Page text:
Amazon overtook Exxon Mobil Corp. to become the fourth-largest U.S. company by market capitalization in trading Monday.
The e-commerce giant's stock was up 0.7% in morning trading, taking its market cap up to $362.1 billion, while Exxon Mobil fell 2%, pushing its market cap down to $361.6 billion.
The phenomenon means that the top four largest companies are all technology companies: Apple Inc. at $565.9 billion; Alphabet (Google) at $549.6 billion, and Microsoft Corp. at $440.0 billion, according to MarketWatch.
Just last month Newsweek published “How Jeff Bezos is Hurtling Toward World Domination,” noting that 15 years ago many speculated that Amazon would be a casualty of the dot-com bust. Instead, the online retail giant has vastly expanded its assortment, introduced a sticky customer base in its Prime membership program, and managed to steadily turn a profit.
Although the company has drawn criticism from some investors for its penchant to plow revenues back into its operations, which includes a vast fulfillment and delivery network and massive third-party seller marketplace, analysts have mostly remained sanguine about Amazon’s long-term prospects.
In fact, much of Amazon’s success comes from putting its customers first. Amazon this week said it would double its investment rate in Prime Video streaming in the second half of the year and triple the number of Amazon Originals productions, explaining that the service boosts renewal rates after free trials of Prime membership and customers like it. Analysts like where the company is going, and are mostly on board with the investments Amazon says it’ll take to get there, though there remains some concern about margins.
In addition to its prime place thanks to its market cap, Amazon is expected to leap over Macy’s as the country’s biggest fashion retailer, with a major incursion into that space.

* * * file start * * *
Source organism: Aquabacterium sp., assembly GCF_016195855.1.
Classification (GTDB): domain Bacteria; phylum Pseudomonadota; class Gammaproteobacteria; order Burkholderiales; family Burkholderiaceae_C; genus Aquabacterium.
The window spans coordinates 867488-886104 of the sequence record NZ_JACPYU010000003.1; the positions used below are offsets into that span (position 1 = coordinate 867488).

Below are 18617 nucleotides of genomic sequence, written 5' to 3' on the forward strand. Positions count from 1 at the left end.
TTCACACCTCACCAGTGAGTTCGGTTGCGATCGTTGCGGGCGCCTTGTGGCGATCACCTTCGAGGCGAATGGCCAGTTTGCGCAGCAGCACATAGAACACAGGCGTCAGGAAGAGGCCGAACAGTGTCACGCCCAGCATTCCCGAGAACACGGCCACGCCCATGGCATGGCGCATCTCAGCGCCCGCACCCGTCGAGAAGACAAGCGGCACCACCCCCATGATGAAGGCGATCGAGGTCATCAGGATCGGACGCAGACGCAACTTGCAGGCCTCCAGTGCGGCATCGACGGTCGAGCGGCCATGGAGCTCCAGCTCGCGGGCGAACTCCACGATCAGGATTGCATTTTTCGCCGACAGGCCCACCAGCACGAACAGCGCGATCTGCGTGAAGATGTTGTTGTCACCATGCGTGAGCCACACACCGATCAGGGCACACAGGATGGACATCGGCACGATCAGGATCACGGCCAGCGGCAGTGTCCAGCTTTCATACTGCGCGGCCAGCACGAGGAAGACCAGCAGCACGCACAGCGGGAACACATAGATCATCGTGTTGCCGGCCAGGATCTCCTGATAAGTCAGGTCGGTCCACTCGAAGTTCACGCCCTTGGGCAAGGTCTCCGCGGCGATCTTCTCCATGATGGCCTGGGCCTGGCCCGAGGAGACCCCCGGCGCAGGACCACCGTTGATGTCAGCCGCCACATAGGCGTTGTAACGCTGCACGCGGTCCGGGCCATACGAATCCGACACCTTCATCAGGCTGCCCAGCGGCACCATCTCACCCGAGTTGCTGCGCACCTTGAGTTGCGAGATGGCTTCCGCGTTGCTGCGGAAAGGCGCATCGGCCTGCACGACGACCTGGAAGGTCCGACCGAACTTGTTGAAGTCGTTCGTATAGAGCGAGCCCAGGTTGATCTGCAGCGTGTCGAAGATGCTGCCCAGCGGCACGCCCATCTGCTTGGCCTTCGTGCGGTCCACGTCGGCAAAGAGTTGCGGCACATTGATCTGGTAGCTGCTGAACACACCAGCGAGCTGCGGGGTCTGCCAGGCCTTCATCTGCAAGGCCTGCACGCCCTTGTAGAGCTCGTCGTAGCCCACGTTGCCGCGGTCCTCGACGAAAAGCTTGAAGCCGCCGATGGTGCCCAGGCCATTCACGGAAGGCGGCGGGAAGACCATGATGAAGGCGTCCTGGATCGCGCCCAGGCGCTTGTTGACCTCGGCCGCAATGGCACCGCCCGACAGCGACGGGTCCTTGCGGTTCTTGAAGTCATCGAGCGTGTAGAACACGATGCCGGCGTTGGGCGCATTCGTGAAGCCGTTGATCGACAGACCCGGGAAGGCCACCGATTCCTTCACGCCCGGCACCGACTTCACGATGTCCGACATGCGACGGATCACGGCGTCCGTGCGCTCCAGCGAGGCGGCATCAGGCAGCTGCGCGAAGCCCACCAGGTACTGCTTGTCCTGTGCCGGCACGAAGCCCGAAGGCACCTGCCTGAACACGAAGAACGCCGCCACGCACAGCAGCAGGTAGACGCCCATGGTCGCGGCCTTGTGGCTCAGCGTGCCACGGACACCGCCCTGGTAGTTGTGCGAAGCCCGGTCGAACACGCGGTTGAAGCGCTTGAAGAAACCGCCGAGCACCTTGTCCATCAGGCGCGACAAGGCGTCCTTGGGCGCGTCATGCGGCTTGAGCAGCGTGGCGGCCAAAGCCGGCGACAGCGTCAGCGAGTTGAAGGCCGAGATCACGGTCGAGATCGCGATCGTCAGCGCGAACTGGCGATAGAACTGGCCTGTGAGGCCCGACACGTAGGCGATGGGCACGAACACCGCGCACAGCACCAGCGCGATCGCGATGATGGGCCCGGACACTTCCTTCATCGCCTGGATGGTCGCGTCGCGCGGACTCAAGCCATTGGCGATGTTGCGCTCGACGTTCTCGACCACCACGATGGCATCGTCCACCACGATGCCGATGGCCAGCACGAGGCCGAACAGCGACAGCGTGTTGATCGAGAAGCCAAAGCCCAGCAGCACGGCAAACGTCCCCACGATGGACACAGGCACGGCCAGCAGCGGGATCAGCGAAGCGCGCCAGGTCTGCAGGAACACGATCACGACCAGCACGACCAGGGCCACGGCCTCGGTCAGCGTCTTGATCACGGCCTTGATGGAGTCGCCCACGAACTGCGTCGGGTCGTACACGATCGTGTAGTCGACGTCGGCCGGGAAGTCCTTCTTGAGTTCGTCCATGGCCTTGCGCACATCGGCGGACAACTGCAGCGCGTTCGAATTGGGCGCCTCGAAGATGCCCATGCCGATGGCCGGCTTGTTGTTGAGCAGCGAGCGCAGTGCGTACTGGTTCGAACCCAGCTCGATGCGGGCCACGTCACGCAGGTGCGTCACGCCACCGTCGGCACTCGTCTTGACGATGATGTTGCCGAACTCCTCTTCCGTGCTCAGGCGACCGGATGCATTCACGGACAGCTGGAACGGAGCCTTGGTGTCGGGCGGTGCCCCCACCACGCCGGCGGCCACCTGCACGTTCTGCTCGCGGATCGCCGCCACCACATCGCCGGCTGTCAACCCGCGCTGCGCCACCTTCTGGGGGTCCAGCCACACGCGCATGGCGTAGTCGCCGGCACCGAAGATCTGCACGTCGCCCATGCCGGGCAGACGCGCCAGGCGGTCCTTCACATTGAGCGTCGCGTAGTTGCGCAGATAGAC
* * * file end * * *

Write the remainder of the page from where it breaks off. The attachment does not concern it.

"In light of Amazon and Macy’s recent results, we feel more confident that Amazon will displace Macy’s as the No. 1 U.S. apparel retailer by 2017,” John Blackledge, analyst at investment bank Cowen & Co, said in a May research report. “Amazon’s Apparel & Accessories business is one of the key drivers of Amazon’s EGM (electronics and general merchandise) segment.”
And Deutsche Bank analysts in June said Amazon accounted for 90% of the $5.6 billion growth in consumer electronics sales posted nationwide in 2015, testing the likes of Best Buy in that category.
Ultimately, experts say, Amazon is much more interested in building an appealing, consumer-oriented marketplace where prices are low (or at least low enough), where the products are of good quality, and the service is trustworthy. Amazon Prime members (or other Amazon shoppers) may be willing to pay a bit more knowing they can have it delivered swiftly for free and that they’ll get strong customer support if they’re not satisfied. In short, Amazon is intent on developing Prime to the point it would be "irresponsible not to be a member,” as Bezos wrote this spring in his annual letter to shareholders.
Certainly in the bigger picture, Amazon’s move up the market-cap ladder, along with the top spaces occupied by Apple, Google parent Alphabet, and Microsoft, shows how much the economy has shifted to tech, in an era when oil companies are falling. Like Apple, Amazon is a tech-based company as much as a retailer.
But it’s that customer focus, along with the robust profits that its AWS cloud computing unit provides, that may be the biggest driver of Amazon’s growth.
"If you spend time with executives and employees, you see it’s part of the customer culture there,” Scot Wingo, founder and executive chairman of e-commerce firm ChannelAdvisor, which works with a range of Amazon Marketplace third-party vendors, told Retail Dive. “Everyone talks about the customer, but I’ve never seen anyone walk the walk like Amazon does.”